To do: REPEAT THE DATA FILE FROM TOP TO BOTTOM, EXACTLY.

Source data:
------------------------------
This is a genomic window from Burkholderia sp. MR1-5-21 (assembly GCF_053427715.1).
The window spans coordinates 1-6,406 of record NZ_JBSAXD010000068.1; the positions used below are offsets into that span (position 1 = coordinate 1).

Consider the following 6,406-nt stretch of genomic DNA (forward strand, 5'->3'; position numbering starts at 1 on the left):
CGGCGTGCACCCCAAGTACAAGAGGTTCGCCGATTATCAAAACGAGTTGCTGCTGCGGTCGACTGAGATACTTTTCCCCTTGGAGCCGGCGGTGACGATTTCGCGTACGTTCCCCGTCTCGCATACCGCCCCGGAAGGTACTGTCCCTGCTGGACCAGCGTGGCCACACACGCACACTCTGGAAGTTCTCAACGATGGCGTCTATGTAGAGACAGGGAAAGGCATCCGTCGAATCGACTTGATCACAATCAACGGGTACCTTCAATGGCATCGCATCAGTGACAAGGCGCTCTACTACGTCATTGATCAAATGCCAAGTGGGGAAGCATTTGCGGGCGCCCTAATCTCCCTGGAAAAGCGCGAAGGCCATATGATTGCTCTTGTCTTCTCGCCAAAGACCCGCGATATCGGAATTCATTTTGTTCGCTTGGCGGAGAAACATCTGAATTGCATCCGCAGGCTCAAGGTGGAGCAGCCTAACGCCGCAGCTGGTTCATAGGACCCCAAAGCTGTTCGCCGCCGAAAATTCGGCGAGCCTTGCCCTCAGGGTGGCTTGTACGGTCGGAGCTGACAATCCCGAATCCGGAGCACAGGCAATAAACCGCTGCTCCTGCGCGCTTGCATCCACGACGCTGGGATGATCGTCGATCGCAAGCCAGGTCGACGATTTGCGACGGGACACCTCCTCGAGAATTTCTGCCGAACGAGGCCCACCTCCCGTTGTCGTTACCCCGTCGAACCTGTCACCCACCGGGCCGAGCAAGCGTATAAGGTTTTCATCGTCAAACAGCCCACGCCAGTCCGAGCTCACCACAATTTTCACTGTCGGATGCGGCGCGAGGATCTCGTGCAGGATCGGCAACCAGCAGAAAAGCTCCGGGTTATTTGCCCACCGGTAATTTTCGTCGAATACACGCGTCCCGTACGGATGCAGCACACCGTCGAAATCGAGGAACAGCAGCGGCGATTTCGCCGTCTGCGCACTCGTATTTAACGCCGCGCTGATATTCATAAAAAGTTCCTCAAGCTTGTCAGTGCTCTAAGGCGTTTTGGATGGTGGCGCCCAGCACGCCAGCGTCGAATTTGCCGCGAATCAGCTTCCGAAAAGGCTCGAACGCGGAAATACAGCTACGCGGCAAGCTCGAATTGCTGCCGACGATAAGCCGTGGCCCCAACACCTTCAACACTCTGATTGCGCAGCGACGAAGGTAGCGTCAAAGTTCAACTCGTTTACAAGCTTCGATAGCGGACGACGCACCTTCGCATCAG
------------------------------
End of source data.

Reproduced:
This is a genomic window from Burkholderia sp. MR1-5-21 (assembly GCF_053427715.1).
The window spans coordinates 1-6,406 of record NZ_JBSAXD010000068.1; the positions used below are offsets into that span (position 1 = coordinate 1).

Consider the following 6,406-nt stretch of genomic DNA (forward strand, 5'->3'; position numbering starts at 1 on the left):
CGGCGTGCACCCCAAGTACAAGAGGTTCGCCGATTATCAAAACGAGTTGCTGCTGCGGTCGACTGAGATACTTTTCCCCTTGGAGCCGGCGGTGACGATTTCGCGTACGTTCCCCGTCTCGCATACCGCCCCGGAAGGTACTGTCCCTGCTGGACCAGCGTGGCCACACACGCACACTCTGGAAGTTCTCAACGATGGCGTCTATGTAGAGACAGGGAAAGGCATCCGTCGAATCGACTTGATCACAATCAACGGGTACCTTCAATGGCATCGCATCAGTGACAAGGCGCTCTACTACGTCATTGATCAAATGCCAAGTGGGGAAGCATTTGCGGGCGCCCTAATCTCCCTGGAAAAGCGCGAAGGCCATATGATTGCTCTTGTCTTCTCGCCAAAGACCCGCGATATCGGAATTCATTTTGTTCGCTTGGCGGAGAAACATCTGAATTGCATCCGCAGGCTCAAGGTGGAGCAGCCTAACGCCGCAGCTGGTTCATAGGACCCCAAAGCTGTTCGCCGCCGAAAATTCGGCGAGCCTTGCCCTCAGGGTGGCTTGTACGGTCGGAGCTGACAATCCCGAATCCGGAGCACAGGCAATAAACCGCTGCTCCTGCGCGCTTGCATCCACGACGCTGGGATGATCGTCGATCGCAAGCCAGGTCGACGATTTGCGACGGGACACCTCCTCGAGAATTTCTGCCGAACGAGGCCCACCTCCCGTTGTCGTTACCCCGTCGAACCTGTCACCCACCGGGCCGAGCAAGCGTATAAGGTTTTCATCGTCAAACAGCCCACGCCAGTCCGAGCTCACCACAATTTTCACTGTCGGATGCGGCGCGAGGATCTCGTGCAGGATCGGCAACCAGCAGAAAAGCTCCGGGTTATTTGCCCACCGGTAATTTTCGTCGAATACACGCGTCCCGTACGGATGCAGCACACCGTCGAAATCGAGGAACAGCAGCGGCGATTTCGCCGTCTGCGCACTCGTATTTAACGCCGCGCTGATATTCATAAAAAGTTCCTCAAGCTTGTCAGTGCTCTAAGGCGTTTTGGATGGTGGCGCCCAGCACGCCAGCGTCGAATTTGCCGCGAATCAGCTTCCGAAAAGGCTCGAACGCGGAAATACAGCTACGCGGCAAGCTCGAATTGCTGCCGACGATAAGCCGTGGCCCCAACACCTTCAACACTCTGATTGCGCAGCGACGAAGGTAGCGTCAAAGTTCAACTCGTTTACAAGCTTCGATAGCGGACGACGCACCTTCGCATCAG